In GAD We Trust – Episode 19: Reissue! Repackage! Repackage! [w’ Various People]

On the back of the Reprint of the Year Award run by Kate at CrossExaminingCrime, I thought it might be interesting to see what those of us who submit titles for that undertaking would choose to bring back from the exile of being OOP.

To that end, I invited various bloggers to nominate a single title and the complete work of an author to reprint, and the responses of those who responded — Kate @ CrossExaminingCrime, Aidan @ Mysteries Ahoy!, Brad @ AhSweetMystery, John @ Countdown John’s Christie Journal, John @ Pretty Sinister, and Steve @ In Search of the Classic Mystery Novel — have been collected for your listening pleasure below. So, get out a pen and paper, load up your secondhand bookseller of choice, and prepare to have your appetite whetted and your bank balance depleted as the cognoscenti of classic mystery fiction tell you what’s on their whislists.

You can listen to the podcast on iTunes here, on Spotify here, or on Stitcher here, or by using the player below. 

My thanks to all involved, to Jonny Berliner for the music, to you for being an audience, and to the publishers both mentioned in the above and overlooked for enabling a brilliantly rich vein of classic mysteries to continue to pour onto all our bookshelves.

Following this episode’s debut (?), John has gone on to write about The Crime in the Crystal (1933) by Robert Hare, and James Scott Byrnside tracked down and reviewed Murder Mansion, a.k.a. House of Murder (1934) by Aidan’s choice J.H. Wallace. Just to futher whet your appetites, like…

If you haven’t voted in the Big Ol’ Agatha Christie 2021 Spoiler Discussion Poll you can find it here; closes on Monday, results and schedule next Saturday.

Stay safe, hope your vaccine notifcation shows up soon, more podcast in a fortnight.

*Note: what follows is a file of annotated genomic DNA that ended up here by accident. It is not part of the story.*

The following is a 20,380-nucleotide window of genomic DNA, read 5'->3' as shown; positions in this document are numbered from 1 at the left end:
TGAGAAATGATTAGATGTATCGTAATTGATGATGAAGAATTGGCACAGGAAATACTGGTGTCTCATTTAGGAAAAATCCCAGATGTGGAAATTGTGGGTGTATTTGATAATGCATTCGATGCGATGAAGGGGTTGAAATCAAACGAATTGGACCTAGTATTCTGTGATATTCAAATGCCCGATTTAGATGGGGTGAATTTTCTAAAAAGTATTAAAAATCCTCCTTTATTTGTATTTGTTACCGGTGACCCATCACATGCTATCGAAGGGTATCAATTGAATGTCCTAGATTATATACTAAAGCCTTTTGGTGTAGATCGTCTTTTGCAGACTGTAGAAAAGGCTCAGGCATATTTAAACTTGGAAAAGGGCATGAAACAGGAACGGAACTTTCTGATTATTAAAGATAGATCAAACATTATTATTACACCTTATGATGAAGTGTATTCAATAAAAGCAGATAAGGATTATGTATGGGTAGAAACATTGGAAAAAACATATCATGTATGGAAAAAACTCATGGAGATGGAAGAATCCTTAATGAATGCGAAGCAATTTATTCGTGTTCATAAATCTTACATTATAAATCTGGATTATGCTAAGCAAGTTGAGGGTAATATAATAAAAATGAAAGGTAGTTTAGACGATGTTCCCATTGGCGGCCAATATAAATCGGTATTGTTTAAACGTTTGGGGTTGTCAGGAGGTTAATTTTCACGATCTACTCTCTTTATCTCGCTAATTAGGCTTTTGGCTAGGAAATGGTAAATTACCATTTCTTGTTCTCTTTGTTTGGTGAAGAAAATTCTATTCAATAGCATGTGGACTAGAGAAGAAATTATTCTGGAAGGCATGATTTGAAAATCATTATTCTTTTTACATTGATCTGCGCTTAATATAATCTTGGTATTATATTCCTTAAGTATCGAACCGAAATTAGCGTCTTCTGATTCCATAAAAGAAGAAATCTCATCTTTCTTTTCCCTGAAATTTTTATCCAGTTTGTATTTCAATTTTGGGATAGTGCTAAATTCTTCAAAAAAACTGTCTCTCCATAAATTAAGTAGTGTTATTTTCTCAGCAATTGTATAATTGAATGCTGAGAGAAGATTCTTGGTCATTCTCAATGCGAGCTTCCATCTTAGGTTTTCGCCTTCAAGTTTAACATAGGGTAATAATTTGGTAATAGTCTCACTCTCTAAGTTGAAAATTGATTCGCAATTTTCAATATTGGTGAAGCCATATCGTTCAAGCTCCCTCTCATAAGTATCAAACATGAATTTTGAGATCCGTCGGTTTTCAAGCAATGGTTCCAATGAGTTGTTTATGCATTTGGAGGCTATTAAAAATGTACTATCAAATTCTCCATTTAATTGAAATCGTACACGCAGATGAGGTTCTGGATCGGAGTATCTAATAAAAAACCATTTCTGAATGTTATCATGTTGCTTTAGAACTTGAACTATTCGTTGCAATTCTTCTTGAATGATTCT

All episodes of In GAD We Trust can be found on the blog by clicking here.

42 thoughts on “In GAD We Trust – Episode 19: Reissue! Repackage! Repackage! [w’ Various People]

  1. Very pleased to hear ‘inverted mystery’ crop up several times during people’s presentations. Added a few more titles to the wishlist as a consequence.
    I have to say that if the Rhode reprints materialize I will be a very happy (and substantially poorer) man for it…


    • Steve made The Robthorne Mystery sound amazing before, and I’m very keen to read it, and Martin Edwards has reviewed it today and made it sound wonderful, too. Here’s hoping something comes of these Rhode/Burton reissues — when he’s good, there’s a lot to enjoy.

      Liked by 1 person

  2. Before even listening to this excellent podcast, I would have said Death of Jezebel as the single book to reprint. Good to see Brad and John to highlight Brand. It is criminal that her works are difficult to find.

    I like Aidan’s choice of JH Wallis (Murder Mansion was good fun) and Kate’s pick with Yolanda Foldes although the latter remains impossible to find.

    Podcasts / blog postings like this one are invaluable as I learn of titles that I wouldn’t have known otherwise. Today I found affordable copies of John’s selection of Marion Randolph and Puzzle Doctor’s Martin Porlock and look forward to reading both.

    Finally, good choice on James Ronald. I enjoyed They Can’t Hang Me and was pleased that I spotted the culprit immediately in the wonderful Murder in the Family. I am still looking for Six Were to Die.


    • I read the Cherry Tree Books edition of Six Were to Fie, which was not only rendered in about size 3 font but also turns out to be the dited version (a lot of Ronald’s books were, it seems, reissued in abridged form…); happy hunting, I’m really pleased you enjoyed the two you’ve read as much as you did.


    • I’m fairly astounded, gvien how unvavailable we all insist these books are, at how many people have just gone online and bought some. Are all y’all secretly millionaires or something?!


  3. So well done everyone! Sounds like almost everyone had written up a script for their presentations. Here I am a former actor and I just winged it. Next time I’ll follow the wiser choice of having a prepared script and that will eliminate my horrible habit of stammering and bursting out in laughter when speaking extemporaneously.